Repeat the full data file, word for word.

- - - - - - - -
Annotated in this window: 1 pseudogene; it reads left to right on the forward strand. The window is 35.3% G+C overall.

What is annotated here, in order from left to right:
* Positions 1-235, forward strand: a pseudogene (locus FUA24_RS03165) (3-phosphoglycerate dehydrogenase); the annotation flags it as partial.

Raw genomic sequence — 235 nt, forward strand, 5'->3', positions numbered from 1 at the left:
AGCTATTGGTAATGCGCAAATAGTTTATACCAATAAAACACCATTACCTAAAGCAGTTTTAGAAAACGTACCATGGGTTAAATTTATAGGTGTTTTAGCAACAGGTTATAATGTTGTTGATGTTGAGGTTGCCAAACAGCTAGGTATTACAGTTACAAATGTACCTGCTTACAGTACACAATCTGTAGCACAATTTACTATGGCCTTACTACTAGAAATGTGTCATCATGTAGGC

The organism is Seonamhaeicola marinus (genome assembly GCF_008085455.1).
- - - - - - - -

Annotated in this window: 1 pseudogene; it reads left to right on the forward strand. The window is 35.3% G+C overall.

What is annotated here, in order from left to right:
* Positions 1-235, forward strand: a pseudogene (locus FUA24_RS03165) (3-phosphoglycerate dehydrogenase); the annotation flags it as partial.

Raw genomic sequence — 235 nt, forward strand, 5'->3', positions numbered from 1 at the left:
AGCTATTGGTAATGCGCAAATAGTTTATACCAATAAAACACCATTACCTAAAGCAGTTTTAGAAAACGTACCATGGGTTAAATTTATAGGTGTTTTAGCAACAGGTTATAATGTTGTTGATGTTGAGGTTGCCAAACAGCTAGGTATTACAGTTACAAATGTACCTGCTTACAGTACACAATCTGTAGCACAATTTACTATGGCCTTACTACTAGAAATGTGTCATCATGTAGGC

The organism is Seonamhaeicola marinus (genome assembly GCF_008085455.1).